Moss covered lava fields, jutting cliffs, sheep-dotted mountains, roadside cairns—the treeless landscape from Reykjavík to the West Fjords kept my travel companion and I wide-eyed throughout the roughly seven hour trip to Heydalur. After driving to the end of a winding gravel road, populated with only a few dimly lit houses, we reached our destination a little before midnight. Our keys were waiting in the door to our room, as the guests in the other eight rooms and the staff had retired for the night. Too exhausted to venture into the darkness to find the hot pot, we slid into our warm beds for a restful night’s sleep.
The next morning, we breakfasted in the large dining hall—a converted cow barn complete with wide-timbered walls; horseshoes and harnesses; brightly coloured, abstract paintings and a chandelier made from rope-tied bottles. The friendly staff provided us with fresh bread, fruits, meats, coffee, skyr and a variety of other foods and drinks. (complimentary to the guests but priced at 1290 ISK for campers). A gray parrot, named Kobbe, entertained us while we ate, performing tricks for sips of orange juice. After breakfast, we found the hot pot and soaked up the warmth and the view of fjord. Stella Guðmundsdóttir, the owner of the inn, told us she opened the place in the early 2000s after converting the cow houses into the cozy guest rooms.
Despite the seclusion, Heydalur provides plenty of activities to keep guests entertained year round, such as fishing, kayaking, horse-back riding, and, as we had already discovered, relaxing in the hot pot. In the winter, organised trips are offered to view the northern lights. Both my travel companion and I agreed that Heydalur is the perfect place to unwind and relax. We left the guesthouse mid-afternoon and headed towards Hólmavík. The rainbow infested skies caused us to stop many times for pictures along the way.
On route to Hólmavík we stopped at Vatnsfjörður, where an abandoned church and half empty graveyard stood next to a freshly excavated archaeological site, recently covered with turf for protection from the elements before next summer’s dig. A farm mound, built up over the course of a thousand years, contained buildings, one on top of another including the last turf house built in Vatnasfjorður in 1884. Archaeologists and students from the field school at the Fornleifastofnun Íslands (Institute of Archaeology, Iceland) and NABO (North Atlantic Biocultural Organisation) have been excavating the site since 2004.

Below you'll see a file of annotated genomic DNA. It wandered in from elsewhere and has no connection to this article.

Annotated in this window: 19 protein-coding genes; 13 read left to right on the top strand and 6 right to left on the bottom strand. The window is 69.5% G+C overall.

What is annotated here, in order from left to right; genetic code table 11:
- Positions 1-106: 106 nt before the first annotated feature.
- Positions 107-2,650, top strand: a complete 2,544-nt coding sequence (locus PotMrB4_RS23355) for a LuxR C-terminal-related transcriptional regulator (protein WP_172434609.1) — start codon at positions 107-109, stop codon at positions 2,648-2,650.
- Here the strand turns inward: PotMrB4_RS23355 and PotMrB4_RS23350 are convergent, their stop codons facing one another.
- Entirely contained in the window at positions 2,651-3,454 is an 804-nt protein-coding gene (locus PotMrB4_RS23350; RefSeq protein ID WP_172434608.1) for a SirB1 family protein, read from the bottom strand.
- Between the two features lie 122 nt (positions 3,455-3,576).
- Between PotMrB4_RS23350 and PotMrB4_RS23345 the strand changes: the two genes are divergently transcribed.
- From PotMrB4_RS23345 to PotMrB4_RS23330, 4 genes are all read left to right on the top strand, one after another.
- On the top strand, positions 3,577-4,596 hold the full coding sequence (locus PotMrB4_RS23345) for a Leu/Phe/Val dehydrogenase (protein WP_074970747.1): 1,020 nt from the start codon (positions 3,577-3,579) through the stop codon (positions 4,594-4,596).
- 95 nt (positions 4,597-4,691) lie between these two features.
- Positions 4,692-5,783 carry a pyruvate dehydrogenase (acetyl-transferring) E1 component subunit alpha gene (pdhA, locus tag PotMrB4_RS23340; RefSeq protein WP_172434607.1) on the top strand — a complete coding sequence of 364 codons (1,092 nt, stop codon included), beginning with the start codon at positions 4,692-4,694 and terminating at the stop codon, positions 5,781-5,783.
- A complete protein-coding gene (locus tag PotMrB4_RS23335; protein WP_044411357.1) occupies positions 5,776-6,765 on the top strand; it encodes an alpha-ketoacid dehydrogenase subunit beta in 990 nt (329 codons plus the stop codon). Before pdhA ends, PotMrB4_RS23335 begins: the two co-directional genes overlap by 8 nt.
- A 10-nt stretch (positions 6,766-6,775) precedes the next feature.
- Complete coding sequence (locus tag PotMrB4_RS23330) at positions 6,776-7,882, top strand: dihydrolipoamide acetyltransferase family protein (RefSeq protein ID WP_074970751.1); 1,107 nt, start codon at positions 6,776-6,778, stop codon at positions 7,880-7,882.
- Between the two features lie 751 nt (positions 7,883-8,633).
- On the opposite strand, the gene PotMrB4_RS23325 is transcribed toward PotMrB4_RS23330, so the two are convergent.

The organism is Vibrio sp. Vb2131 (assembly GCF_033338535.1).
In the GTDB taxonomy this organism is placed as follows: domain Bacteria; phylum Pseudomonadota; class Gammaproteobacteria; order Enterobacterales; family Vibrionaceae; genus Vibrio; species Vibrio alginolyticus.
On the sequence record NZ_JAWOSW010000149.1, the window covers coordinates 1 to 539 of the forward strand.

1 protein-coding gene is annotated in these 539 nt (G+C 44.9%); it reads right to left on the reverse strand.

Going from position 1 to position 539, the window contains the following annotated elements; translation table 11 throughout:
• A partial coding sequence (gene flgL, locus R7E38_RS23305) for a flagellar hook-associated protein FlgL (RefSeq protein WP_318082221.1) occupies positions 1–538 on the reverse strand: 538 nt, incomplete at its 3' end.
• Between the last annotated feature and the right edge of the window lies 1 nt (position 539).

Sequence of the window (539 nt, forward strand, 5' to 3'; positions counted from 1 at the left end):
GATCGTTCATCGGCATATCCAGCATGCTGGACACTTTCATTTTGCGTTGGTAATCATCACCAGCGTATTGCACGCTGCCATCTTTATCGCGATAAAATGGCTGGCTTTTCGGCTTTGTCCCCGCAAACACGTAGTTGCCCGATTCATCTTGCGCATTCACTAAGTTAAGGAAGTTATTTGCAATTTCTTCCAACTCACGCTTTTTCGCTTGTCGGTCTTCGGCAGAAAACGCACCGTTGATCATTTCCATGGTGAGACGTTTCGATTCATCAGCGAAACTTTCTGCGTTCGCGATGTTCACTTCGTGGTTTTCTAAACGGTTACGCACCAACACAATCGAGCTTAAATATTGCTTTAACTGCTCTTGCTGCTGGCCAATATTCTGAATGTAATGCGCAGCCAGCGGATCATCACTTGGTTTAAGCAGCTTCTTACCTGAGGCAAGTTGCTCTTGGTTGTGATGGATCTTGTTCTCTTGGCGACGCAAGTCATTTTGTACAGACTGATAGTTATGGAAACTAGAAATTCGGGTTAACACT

The older area of the site, dating to the 10th century, once belonged to a Viking chieftain. Gentle slopes in the ground mark the silhouettes of a large farm, a smithy and a number of small storage buildings and workshops, all part of a thriving settlement during the Viking Age. Pits filled with flame-cracked rocks, which once held sparkling fires, were used for cooking and making tools. Some of the artefacts found over the years include blue glass beads, a rare gold pendant, loom weights, charred animal bones and plant remains, among other things.
Rumours of a possible tunnel from the large cellar near the farm mound to the church remain a mystery. The archaeologists have decided to leave the cellar in tact for the public to view, instead of destroying it and risking not finding anything. The graveyard near the recently abandonded church also remains unexcavated out of respect for leaving the modern graves undisturbed.
Theory About Magic & Miracles
After getting a taste of the mysterious history of Vatnsfjörður, we decided to explore some of the folklore of the West Fjords. We arrived at the Museum of Icelandic Sorcery & Witchcraft in Hólmavík early in the evening on Thursday. My travel companion and I wandered around the museum for about twenty-five minutes while listening to recordings on a headset explaining the exhibits in English.
The museum manager later told us that the museum had been built in order to boost tourism for the town; however, all the explanations of the displays were in Icelandic. The museum displayed glass cases filled with human skin worn by sorcerers, the famed nábrikur; pieces of a whale’s mouth used for casting spells; and other blood stained objects associated with magical happenings around the Strandir area. A surge of supernatural interest and persecutions occurred in the 17th century, and nearly 200 people were suspected of practicing witchcraft. Twenty-one of them were found guilty and burnt alive (20 men and 1 woman).
The recording on the headset explained it all and set a magical scene. As we were leaving, the museum manager asked if we would like to see his costume…umm, yeah! He went into the museum to change and came back out dressed in a tunic and hat made of animal skin. The guy jumped onto the bench in front of the museum and gave us a much more interesting view on sorcery and witchcraft than the museum itself. He went on about the magic of tattoos and how he had calmed the winds later that morning by chanting a spell and holding a rod topped with the head of a fish with a rune-carved stick in its mouth. After we finished talking and were about to leave, my travel companion and I realised that we needed to jump-start our car, as had been the case for the entirety of our journey.
We jokingly asked the museum manager to perform some magic so we could avoid the hassle of jumper cables for the third time that day. Much obliged, he slapped his hand down on top of the hood of the car, warning us that magic can be dangerous if not performed properly. We turned the keys and sure enough, the car started. We drove back to Reykjavík without any other car troubles and our heads full of magical wonderment from the West Fjords.
Accommodation provided by Heydalur. Booking tel.: +354 456 4824 or www.heydalur.is
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